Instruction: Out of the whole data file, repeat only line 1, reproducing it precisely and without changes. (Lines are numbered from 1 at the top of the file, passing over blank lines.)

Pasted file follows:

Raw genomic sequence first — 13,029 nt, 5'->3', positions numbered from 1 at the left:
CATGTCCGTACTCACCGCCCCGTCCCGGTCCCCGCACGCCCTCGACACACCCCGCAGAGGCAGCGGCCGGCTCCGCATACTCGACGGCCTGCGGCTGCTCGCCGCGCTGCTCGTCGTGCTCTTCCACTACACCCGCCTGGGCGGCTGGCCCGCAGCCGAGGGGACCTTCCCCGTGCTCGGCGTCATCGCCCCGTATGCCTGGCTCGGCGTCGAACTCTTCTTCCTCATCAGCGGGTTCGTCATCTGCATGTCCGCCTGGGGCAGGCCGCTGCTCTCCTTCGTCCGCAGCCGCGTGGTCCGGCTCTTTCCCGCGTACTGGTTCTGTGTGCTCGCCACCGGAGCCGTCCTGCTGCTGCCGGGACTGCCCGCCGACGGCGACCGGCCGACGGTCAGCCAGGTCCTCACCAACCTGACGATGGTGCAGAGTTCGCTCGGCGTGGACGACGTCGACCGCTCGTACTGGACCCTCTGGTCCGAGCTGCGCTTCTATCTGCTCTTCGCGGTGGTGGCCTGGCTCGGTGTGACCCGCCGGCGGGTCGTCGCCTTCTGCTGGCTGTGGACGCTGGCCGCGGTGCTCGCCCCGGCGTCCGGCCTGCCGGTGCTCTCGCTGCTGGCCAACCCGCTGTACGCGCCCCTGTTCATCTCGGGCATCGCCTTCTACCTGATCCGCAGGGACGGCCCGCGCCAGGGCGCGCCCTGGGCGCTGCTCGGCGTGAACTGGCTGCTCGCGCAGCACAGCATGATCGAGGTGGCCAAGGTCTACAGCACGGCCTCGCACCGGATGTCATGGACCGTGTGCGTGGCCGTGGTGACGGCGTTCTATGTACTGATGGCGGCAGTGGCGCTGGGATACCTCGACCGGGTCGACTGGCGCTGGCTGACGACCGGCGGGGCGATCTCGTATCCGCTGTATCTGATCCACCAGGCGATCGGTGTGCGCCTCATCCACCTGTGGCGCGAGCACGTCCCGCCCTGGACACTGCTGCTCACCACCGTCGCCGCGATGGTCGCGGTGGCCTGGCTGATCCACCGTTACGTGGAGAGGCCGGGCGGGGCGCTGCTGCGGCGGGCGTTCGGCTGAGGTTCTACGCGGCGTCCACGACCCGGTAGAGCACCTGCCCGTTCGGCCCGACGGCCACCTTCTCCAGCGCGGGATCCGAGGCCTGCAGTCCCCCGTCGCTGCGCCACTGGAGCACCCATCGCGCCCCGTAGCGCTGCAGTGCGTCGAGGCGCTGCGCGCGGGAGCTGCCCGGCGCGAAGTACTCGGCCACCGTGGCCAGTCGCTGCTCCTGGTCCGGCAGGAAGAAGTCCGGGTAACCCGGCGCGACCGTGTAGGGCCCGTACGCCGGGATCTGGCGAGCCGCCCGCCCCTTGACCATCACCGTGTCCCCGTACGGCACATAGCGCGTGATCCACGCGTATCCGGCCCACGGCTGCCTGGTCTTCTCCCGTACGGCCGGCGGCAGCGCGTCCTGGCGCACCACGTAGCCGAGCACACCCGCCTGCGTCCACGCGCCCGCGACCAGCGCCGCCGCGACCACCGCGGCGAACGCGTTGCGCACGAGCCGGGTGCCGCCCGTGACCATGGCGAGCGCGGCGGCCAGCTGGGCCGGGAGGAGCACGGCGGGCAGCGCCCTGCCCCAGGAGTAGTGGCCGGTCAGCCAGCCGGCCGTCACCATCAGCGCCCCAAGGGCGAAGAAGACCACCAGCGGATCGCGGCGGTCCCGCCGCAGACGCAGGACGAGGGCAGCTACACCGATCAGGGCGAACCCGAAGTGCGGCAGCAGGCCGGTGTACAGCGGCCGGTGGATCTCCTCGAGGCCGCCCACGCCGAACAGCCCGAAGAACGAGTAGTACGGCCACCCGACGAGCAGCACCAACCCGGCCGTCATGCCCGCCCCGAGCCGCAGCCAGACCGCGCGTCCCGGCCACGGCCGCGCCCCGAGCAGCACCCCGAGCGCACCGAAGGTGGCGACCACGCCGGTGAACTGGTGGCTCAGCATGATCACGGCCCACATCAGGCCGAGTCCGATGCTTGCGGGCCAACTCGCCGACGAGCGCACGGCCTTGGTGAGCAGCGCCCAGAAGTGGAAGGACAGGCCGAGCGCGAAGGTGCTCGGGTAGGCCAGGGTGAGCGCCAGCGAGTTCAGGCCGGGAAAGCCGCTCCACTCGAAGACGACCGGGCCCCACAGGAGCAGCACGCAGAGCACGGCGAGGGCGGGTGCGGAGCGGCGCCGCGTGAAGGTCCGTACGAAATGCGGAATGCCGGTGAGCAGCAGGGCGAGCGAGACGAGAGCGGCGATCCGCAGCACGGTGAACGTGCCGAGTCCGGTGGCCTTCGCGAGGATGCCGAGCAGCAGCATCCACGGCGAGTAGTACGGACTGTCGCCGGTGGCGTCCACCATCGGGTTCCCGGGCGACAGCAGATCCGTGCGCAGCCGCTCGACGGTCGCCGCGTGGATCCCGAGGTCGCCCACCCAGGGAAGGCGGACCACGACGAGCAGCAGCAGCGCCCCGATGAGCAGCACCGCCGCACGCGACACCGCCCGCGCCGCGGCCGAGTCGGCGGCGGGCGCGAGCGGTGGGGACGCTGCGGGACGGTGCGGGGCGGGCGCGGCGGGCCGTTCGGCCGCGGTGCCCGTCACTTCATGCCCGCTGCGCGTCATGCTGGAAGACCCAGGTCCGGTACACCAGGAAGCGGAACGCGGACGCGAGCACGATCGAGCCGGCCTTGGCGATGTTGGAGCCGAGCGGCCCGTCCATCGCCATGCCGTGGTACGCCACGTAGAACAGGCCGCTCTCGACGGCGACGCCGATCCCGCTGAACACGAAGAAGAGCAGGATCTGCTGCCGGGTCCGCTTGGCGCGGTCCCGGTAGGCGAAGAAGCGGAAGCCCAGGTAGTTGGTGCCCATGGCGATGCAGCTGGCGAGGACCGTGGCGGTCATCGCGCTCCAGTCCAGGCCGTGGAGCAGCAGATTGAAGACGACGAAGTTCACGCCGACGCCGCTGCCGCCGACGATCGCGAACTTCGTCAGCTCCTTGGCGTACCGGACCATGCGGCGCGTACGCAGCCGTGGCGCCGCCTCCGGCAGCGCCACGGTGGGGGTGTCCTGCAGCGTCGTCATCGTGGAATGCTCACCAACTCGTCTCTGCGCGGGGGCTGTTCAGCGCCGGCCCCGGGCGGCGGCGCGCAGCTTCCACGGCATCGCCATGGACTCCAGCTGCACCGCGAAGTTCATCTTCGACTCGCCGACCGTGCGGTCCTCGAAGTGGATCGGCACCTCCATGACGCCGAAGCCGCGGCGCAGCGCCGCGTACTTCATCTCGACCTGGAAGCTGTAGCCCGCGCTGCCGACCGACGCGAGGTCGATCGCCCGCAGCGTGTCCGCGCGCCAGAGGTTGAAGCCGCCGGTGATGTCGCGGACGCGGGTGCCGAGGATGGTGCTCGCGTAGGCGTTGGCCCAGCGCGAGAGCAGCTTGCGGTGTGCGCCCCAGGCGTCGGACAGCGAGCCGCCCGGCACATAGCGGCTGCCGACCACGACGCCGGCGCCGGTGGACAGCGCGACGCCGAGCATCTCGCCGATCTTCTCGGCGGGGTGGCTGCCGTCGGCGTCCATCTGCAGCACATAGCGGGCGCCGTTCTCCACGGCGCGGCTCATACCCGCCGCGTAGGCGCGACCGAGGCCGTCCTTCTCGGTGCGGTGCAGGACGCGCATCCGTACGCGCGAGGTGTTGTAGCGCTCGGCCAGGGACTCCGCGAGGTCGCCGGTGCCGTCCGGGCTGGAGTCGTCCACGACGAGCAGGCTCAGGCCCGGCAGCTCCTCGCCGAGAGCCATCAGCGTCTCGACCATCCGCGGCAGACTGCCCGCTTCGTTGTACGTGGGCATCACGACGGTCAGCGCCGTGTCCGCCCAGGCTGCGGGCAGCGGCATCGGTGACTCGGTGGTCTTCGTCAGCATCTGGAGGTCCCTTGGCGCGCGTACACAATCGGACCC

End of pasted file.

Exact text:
Raw genomic sequence first — 13,029 nt, 5'->3', positions numbered from 1 at the left: